Giovanni Battista Foggini, “Laocöon,” circa 1720, bronze © J. Paul Getty Museum 2017

Only weeks remain for a fascinating exhibition at the J. Paul Getty Museum in Los Angeles, California, that delves into the intertwining of drawing and sculpting. What’s the story?

Although drawing and sculpting might appear to be two distinctly different artistic techniques, history has proven the near opposite — a story that takes center stage during the J. Paul Getty Museum’s current exhibition “The Sculptural Line.” On view through April 16, “The Sculptural Line” brings together a stellar selection of drawings and sculptures from the later 15th through the 20th centuries.

Baccio Bandinelli, “Study of Two Men,” circa 1525, pen and brown ink on paper, © J. Paul Getty Museum 2017
Baccio Bandinelli, “Study of Two Men,” circa 1525, pen and brown ink on paper, © J. Paul Getty Museum 2017

“Since the Renaissance, the practice of drawing after ancient sculpture has played a central role in the training of artists,” says Timothy Potts, director of the Getty Museum. “Offering a repertoire of forms from which to derive inspiration, the appeal of classical statuary derived both from its embodiment of perfect proportions and from its unrivalled aesthetic and expressive appeal. The exhibition will also include neoclassical works in which draftsmen integrated antique statues into their compositions, and work by contemporary artists who use sculpture to experiment with the movement and position of the body before representing it on paper or canvas.”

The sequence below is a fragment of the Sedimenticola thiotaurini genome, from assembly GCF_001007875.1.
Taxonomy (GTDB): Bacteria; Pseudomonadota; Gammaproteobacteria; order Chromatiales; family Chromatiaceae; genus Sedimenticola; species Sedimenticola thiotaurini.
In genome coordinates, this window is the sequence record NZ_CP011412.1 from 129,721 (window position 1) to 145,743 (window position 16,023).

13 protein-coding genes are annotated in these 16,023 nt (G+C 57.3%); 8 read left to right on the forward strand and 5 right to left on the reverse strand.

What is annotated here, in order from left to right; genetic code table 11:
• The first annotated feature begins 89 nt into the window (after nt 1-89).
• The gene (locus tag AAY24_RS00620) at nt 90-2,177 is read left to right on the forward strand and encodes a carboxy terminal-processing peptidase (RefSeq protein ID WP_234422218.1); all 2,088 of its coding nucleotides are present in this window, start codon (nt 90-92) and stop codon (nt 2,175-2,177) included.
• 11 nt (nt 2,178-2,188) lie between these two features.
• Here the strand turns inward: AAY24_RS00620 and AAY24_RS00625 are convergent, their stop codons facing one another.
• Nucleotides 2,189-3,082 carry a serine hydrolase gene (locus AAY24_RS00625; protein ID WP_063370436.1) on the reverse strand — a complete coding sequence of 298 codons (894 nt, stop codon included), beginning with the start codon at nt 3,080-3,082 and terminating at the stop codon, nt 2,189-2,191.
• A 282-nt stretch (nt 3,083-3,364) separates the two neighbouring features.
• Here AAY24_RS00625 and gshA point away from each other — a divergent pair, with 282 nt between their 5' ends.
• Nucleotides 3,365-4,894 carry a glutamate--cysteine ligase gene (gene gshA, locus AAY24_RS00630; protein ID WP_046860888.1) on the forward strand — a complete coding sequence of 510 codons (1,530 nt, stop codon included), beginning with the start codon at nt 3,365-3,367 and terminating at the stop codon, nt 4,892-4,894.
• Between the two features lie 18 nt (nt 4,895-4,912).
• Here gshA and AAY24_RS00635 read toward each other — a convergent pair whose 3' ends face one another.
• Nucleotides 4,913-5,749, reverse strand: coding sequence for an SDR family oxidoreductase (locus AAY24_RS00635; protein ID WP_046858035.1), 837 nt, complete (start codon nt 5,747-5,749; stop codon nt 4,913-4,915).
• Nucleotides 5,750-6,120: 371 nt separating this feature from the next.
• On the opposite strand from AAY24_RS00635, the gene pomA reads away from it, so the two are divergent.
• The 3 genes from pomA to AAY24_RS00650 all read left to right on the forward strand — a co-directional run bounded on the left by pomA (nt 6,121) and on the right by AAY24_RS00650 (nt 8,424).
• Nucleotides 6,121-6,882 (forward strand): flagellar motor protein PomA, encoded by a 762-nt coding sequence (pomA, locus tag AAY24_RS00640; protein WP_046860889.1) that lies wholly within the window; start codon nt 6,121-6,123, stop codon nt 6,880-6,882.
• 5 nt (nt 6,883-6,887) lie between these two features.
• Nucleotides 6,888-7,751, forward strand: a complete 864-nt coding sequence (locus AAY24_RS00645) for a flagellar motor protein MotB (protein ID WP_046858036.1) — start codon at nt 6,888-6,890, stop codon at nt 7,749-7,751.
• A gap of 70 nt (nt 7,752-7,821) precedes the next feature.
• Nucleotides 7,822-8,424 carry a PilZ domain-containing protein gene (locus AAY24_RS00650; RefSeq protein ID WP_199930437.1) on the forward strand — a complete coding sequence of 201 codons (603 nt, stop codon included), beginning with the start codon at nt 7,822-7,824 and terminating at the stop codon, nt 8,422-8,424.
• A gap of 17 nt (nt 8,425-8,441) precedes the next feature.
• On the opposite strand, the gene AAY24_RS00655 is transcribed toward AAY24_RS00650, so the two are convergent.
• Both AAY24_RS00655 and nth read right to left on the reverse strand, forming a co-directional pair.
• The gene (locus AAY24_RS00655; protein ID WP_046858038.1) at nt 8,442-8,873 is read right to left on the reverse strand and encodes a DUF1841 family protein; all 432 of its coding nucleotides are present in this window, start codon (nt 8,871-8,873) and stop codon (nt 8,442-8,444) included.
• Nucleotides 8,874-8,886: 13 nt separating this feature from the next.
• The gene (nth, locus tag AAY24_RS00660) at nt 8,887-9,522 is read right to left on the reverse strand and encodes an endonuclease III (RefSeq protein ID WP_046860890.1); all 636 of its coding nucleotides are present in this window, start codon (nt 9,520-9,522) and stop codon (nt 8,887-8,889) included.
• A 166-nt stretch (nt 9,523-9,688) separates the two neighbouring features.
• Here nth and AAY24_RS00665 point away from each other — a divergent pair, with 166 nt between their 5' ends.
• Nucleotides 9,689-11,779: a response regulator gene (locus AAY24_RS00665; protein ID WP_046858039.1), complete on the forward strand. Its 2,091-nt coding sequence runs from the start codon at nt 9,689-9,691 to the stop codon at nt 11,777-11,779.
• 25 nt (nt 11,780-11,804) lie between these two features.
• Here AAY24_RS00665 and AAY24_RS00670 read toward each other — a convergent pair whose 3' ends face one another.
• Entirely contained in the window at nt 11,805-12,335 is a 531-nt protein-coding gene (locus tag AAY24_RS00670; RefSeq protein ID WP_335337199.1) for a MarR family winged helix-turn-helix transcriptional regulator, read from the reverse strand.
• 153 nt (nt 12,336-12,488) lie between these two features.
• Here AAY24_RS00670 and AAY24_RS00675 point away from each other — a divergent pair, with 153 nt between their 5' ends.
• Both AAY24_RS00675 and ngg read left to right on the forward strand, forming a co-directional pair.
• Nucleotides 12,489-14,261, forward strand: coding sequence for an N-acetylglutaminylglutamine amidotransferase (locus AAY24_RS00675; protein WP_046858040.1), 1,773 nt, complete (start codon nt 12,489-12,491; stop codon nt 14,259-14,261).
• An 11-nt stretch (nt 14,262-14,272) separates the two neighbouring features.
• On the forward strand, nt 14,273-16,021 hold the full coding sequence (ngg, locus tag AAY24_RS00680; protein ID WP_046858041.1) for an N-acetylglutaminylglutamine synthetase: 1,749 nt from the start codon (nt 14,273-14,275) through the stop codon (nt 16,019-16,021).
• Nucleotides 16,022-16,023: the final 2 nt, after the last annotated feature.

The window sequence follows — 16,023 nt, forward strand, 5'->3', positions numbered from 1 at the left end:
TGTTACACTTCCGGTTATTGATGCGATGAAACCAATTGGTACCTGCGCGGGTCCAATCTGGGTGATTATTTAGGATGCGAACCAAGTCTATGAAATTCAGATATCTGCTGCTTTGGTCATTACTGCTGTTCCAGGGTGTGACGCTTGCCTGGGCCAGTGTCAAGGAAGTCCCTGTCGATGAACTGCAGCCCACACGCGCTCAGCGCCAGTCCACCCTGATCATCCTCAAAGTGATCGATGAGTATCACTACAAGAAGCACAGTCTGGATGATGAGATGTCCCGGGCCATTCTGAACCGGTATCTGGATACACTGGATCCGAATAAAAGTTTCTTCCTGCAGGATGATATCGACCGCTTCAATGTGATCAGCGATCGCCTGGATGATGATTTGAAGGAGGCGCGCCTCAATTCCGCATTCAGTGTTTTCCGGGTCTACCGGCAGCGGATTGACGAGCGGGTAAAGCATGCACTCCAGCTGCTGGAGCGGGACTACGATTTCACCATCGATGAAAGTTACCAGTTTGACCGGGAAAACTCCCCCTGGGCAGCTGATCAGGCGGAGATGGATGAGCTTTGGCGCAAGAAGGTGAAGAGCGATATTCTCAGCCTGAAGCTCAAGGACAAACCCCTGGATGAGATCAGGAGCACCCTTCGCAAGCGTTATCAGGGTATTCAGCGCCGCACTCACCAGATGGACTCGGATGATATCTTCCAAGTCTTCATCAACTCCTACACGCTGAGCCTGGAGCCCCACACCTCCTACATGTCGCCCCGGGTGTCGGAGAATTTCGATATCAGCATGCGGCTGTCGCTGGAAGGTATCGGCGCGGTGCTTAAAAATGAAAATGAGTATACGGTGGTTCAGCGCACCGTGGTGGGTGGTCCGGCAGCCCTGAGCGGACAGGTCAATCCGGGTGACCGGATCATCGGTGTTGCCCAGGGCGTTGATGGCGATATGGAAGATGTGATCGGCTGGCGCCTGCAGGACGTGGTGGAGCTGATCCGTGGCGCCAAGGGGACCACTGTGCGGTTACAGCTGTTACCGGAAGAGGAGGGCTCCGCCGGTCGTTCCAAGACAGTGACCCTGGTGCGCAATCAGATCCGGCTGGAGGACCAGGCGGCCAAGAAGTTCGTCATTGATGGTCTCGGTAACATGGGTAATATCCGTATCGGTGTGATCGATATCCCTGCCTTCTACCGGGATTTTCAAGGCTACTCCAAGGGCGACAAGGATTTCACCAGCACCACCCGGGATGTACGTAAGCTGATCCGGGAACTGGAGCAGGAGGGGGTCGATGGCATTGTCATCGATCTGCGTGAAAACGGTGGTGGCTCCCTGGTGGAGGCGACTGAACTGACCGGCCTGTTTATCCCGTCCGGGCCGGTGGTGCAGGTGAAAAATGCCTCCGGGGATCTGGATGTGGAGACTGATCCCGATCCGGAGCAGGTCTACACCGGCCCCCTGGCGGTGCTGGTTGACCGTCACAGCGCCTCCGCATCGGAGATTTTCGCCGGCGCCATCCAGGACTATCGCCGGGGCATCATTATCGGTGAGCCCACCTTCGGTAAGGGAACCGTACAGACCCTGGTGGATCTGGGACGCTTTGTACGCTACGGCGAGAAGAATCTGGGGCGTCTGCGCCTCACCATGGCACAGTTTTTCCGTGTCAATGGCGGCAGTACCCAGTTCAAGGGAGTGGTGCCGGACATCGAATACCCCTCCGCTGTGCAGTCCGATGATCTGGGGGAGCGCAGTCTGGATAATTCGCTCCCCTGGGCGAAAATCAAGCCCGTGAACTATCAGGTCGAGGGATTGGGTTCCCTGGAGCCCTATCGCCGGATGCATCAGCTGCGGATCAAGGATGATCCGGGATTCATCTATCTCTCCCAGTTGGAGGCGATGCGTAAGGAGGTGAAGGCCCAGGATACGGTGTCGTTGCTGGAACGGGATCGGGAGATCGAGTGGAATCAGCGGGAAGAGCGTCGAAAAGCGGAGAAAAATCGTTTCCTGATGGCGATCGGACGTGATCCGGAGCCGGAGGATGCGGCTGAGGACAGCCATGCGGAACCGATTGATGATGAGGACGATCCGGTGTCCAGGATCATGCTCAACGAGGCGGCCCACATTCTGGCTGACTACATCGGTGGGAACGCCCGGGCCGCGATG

Among the artists represented in the exhibition are Alberto Giacometti, Auguste Rodin, and Baccio Bandinelli. To learn more, visit The J. Paul Getty Museum.

This article was featured in Fine Art Today, a weekly e-newsletter from Fine Art Connoisseur magazine. To start receiving Fine Art Today for free, click here.

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Andrew Webster
Andrew Webster is the former Editor of Fine Art Today and worked as an editorial and creative marketing assistant for Streamline Publishing. Andrew graduated from The University of North Carolina at Asheville with a B.A. in Art History and Ceramics. He then moved on to the University of Oregon, where he completed an M.A. in Art History. Studying under scholar Kathleen Nicholson, he completed a thesis project that investigated the peculiar practice of embedded self-portraiture within Christian imagery during the 15th and early 16th centuries in Italy.

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